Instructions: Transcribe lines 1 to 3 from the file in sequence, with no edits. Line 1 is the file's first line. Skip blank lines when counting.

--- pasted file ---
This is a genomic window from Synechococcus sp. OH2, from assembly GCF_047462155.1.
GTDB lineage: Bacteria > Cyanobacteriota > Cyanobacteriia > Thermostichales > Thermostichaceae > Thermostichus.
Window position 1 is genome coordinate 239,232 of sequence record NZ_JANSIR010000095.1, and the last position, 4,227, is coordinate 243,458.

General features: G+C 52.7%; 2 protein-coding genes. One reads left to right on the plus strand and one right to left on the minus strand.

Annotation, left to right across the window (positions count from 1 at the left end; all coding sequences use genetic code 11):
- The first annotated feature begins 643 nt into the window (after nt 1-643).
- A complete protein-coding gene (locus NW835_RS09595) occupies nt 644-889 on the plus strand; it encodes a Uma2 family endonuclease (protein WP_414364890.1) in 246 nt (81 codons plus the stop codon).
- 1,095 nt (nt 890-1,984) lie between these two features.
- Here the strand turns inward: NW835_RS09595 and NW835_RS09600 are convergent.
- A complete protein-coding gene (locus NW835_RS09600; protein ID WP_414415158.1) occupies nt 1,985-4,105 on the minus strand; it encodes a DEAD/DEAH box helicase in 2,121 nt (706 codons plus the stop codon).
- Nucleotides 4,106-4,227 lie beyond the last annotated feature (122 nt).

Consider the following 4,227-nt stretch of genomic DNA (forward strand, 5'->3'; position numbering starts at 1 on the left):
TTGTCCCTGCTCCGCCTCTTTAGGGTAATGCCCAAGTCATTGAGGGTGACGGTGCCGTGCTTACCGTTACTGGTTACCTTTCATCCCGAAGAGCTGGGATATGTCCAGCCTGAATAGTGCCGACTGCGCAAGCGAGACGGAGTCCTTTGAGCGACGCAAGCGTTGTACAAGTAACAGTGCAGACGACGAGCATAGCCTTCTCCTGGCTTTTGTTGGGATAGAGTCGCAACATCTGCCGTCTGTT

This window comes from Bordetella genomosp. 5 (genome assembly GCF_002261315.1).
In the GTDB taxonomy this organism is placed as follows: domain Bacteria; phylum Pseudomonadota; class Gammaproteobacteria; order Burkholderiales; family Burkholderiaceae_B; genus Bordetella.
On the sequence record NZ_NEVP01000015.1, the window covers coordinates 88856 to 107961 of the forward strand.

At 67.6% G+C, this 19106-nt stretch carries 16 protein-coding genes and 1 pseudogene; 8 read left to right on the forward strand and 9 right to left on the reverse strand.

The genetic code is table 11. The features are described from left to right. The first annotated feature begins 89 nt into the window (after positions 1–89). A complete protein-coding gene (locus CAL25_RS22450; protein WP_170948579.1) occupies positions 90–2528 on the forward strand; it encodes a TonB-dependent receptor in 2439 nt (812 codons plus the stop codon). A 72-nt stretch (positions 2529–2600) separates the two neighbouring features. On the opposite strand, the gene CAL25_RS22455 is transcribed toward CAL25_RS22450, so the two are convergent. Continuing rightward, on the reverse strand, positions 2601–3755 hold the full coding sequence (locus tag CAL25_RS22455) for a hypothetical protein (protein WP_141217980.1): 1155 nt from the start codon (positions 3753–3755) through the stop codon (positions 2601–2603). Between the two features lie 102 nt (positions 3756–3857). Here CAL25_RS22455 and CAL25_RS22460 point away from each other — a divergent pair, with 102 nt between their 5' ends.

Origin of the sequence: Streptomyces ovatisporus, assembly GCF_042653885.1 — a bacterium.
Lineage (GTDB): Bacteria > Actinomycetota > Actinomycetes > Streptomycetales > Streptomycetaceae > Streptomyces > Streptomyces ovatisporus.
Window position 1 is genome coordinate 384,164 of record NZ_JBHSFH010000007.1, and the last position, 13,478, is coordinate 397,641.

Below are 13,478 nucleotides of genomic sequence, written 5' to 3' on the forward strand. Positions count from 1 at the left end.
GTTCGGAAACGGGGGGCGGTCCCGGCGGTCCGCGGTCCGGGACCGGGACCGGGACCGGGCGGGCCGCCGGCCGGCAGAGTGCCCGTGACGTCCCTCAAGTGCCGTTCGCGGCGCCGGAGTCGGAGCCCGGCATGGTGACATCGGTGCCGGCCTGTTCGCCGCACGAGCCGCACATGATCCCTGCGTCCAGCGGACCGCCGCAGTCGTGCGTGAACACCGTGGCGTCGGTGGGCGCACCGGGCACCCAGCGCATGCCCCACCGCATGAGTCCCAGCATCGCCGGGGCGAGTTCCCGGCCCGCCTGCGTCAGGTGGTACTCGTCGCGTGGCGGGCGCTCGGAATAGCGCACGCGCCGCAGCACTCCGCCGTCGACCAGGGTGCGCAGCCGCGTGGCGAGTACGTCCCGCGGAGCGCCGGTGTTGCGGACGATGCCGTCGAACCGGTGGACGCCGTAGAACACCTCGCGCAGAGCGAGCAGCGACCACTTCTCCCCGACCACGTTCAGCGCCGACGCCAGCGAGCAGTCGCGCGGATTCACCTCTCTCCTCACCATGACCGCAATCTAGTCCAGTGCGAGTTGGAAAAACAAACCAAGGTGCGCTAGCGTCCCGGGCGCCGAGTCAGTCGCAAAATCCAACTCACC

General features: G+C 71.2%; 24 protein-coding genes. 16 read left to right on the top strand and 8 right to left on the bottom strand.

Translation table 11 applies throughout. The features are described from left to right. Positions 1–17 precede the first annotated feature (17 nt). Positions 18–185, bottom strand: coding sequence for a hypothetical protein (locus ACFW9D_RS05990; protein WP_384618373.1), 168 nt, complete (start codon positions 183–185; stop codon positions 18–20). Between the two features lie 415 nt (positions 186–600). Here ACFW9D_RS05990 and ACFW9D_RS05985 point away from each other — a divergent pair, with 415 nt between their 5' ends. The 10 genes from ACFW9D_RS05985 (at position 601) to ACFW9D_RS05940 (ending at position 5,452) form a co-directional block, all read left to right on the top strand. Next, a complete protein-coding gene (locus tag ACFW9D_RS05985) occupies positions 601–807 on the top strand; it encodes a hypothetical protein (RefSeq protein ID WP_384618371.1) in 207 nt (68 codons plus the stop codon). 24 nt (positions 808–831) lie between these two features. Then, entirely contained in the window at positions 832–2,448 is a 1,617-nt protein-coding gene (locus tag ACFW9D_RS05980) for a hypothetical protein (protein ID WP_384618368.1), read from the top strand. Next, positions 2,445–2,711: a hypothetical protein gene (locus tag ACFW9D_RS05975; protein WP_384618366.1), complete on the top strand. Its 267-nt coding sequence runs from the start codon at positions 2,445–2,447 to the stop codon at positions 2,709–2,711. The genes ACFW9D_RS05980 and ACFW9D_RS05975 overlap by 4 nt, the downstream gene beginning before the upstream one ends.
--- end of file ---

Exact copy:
This is a genomic window from Synechococcus sp. OH2, from assembly GCF_047462155.1.
GTDB lineage: Bacteria > Cyanobacteriota > Cyanobacteriia > Thermostichales > Thermostichaceae > Thermostichus.
Window position 1 is genome coordinate 239,232 of sequence record NZ_JANSIR010000095.1, and the last position, 4,227, is coordinate 243,458.